The problem with defining trauma as the normal response to life’s adversities, and thus medicalizing that response, is that it is morally debilitating. As trauma victims, we are no longer responsible; we become patients rather than the agents of our own healing; we are no longer self-reliant but, increasingly, self-obsessed. Early in One Nation Under Therapy, Sommers and Satel define “therapism”—an ugly but useful term—as an attitude typified by “openness, emotional self-absorption, and the sharing of feelings.” Additionally, therapism assumes that “vulnerability, rather than strength, characterizes the American psyche,” and, as a result, we require an army of “therapists, self-esteem educators, grief counselors, healers and traumatologists” to guide us toward genuine mental health. That the authors do not countenance such assumptions is evident on nearly every page of their book. In six lucid and thoroughly documented chapters, they call into question the myth of the fragile child, the self-esteem movement, the secularizing of sin and guilt as “syndrome,” the cancerous spread of “emotional correctness,” and more. In every case, they chart the disturbing rise, since the 1970’s, of a massive and intrusive therapeutic culture in a society that until recently prided itself on its deep reservoirs of self-reliance.

Problems arise, however, in the authors’ failure to explain how it is that a nation of rugged individualists could so rapidly be transformed into a nation of whiners and dependents. At one point, they draw upon the analysis of Boston College political-science professor Alan Wolfe, who notes that Americans have always lacked a “tragic sense of life” and that their historically easy optimism has rendered them helpless against the morally dubious claims of the “nonjudgmentalism” that is a cornerstone of therapism. Considering that the one section of the country that does preserve a tragic sense of life, the South, has also been at least marginally more resistant to the therapeutic culture, there may be something to Wolfe’s reflections. Sommers and Satel imply that the growth of secularism may also be a factor in explaining why Americans from every socioeconomic background have embraced therapism, especially as secularism erodes the capacity for moral judgment and responsibility and undermines the traditional understanding that the endurance of suffering and pain can lead to spiritual and moral maturity. This explanation is no doubt true enough as far as it goes. However, it fails to answer some questions.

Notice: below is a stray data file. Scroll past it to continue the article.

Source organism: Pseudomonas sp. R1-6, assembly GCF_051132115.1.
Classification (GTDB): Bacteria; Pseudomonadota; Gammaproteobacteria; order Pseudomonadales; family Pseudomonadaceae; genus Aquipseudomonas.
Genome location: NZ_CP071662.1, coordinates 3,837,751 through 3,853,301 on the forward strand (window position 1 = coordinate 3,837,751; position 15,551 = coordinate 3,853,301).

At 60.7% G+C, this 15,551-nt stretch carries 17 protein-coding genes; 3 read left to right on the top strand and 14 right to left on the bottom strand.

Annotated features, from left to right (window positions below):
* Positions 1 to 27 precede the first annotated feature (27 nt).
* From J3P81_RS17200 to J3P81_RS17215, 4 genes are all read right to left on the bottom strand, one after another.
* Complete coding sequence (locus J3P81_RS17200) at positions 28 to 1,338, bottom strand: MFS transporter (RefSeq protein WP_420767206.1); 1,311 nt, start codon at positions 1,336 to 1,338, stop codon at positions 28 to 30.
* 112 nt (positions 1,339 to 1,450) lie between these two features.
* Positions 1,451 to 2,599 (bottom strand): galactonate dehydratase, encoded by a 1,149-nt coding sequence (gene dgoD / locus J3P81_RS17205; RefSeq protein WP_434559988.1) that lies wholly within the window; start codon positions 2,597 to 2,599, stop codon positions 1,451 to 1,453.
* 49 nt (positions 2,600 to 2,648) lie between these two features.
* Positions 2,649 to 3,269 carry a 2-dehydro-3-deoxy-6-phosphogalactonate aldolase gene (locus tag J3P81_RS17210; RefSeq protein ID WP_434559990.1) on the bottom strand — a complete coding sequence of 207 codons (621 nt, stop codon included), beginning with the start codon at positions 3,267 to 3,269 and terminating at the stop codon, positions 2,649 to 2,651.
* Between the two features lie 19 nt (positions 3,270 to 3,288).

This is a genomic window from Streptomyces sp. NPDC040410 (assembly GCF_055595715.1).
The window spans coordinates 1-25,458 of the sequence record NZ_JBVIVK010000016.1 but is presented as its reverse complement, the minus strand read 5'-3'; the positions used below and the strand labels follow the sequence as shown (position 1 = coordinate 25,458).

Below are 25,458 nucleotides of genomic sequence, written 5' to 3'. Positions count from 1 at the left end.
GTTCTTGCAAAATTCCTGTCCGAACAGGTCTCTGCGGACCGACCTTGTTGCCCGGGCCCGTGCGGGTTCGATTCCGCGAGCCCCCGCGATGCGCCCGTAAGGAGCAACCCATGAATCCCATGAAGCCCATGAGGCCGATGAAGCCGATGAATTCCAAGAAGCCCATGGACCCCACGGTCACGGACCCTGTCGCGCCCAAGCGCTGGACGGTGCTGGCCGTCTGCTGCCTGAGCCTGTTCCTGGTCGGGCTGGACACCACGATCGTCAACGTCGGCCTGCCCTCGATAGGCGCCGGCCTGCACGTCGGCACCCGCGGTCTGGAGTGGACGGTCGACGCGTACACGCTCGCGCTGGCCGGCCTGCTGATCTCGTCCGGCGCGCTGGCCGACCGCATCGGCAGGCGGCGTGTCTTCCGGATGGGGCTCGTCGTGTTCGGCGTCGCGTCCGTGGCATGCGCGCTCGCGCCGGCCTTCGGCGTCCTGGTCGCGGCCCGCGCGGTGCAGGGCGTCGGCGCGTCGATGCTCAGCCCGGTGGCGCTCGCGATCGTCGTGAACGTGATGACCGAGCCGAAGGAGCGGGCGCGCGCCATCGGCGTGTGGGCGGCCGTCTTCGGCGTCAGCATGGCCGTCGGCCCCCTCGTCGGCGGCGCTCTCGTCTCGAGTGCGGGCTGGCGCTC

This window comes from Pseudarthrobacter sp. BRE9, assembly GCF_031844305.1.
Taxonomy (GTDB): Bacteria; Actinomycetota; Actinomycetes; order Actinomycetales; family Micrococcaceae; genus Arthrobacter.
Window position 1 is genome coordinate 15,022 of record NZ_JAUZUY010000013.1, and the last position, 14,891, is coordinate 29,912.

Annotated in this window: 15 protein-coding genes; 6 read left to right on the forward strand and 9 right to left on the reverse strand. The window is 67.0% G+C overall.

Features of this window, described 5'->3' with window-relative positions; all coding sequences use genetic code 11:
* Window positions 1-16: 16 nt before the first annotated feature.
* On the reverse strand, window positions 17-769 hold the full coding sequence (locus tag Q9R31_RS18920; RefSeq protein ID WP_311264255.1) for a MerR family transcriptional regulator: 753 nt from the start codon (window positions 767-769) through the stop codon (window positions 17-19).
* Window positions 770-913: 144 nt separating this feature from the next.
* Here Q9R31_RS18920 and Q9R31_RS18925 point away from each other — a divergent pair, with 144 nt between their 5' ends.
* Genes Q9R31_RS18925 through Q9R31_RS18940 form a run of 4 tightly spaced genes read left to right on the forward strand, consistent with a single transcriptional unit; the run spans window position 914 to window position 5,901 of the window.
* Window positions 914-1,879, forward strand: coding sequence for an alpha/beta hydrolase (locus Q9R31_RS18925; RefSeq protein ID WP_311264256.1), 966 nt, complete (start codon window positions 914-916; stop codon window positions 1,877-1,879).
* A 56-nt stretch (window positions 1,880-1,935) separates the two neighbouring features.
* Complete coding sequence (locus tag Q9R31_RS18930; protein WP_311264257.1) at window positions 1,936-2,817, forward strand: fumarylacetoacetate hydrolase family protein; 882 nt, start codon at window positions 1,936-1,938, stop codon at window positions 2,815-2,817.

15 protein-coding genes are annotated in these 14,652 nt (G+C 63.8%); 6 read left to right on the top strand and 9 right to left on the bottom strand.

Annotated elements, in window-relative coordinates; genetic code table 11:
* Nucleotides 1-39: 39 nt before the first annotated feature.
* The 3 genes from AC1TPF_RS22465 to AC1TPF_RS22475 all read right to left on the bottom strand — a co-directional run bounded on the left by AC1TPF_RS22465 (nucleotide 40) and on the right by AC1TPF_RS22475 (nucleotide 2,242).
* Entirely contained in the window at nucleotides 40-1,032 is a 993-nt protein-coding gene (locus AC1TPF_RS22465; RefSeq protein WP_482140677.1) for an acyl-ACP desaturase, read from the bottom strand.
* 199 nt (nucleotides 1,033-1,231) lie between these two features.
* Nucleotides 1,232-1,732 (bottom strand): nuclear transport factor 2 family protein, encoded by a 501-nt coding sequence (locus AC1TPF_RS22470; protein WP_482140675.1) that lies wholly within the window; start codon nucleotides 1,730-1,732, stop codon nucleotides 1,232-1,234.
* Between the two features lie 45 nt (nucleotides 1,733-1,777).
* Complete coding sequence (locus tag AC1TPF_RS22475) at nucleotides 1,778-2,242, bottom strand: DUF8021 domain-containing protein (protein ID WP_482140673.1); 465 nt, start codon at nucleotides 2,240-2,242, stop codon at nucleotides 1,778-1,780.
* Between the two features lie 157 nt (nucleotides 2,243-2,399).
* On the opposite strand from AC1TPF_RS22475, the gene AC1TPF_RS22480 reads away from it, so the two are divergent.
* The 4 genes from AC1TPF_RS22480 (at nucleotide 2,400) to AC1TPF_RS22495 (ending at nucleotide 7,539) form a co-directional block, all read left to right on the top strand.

Perhaps it is no coincidence that the authors are resident scholars at the American Enterprise Institute, for, in typically neoconservative fashion, they studiously overlook some important political and economic factors in explaining this unfortunate transformation of the American character. If the moral resistance of Americans to the blandishments of the therapeutic society has been dangerously eroded, it may be in large part because Americans are increasingly atomized, uprooted from traditional communities based on networks of kinship and economic interdependence. Americans may once have been a nation of rugged individualists, but they were individualists whose self-reliance grew out of self-reliant and self-sustaining communities. The destruction of those communities began as early as the Civil War but proceeded apace with the creation of the vast state-sponsored bureaucracies of the Roosevelt era. By the 1970’s, the collusion of an ever-expanding central state and a corporate capitalism intent upon reducing us all to the status of passive consumers had produced a nation of individuals ripe for therapeutic “intervention.” The rise of therapism is simply the latest phase in the evolution of the consumerist society—i.e., a quasitotalitarian society of vacuous “selves” incapable of self-government and, therefore, no longer any threat to the Moloch state that has devoured them. As the late Robert Nisbet notes in his much-neglected book The Quest for Community, “Totalitarianism is . . . made possible only through the obliteration of all the intermediate layers of value and association that commonly nourish personality and serve to protect it from external power.” It is unfortunate, but not surprising, that, while the authors of One Nation Under Therapy brilliantly trace the growth of therapism in the psychiatric profession and in the culture at large, they are virtually silent about the role played in that development by agencies of the “compassionate” state such as Substance Abuse and Mental Health Services (handmaid of the Department of Health and Human Services), whose motto is “a life in the community for everyone.”


[One Nation Under Therapy: How the Helping Culture Is Eroding Self-Reliance, by Christina Hoff Sommers and Sally Satel (New York: St. Martin’s Press) 310pp.,$23.95]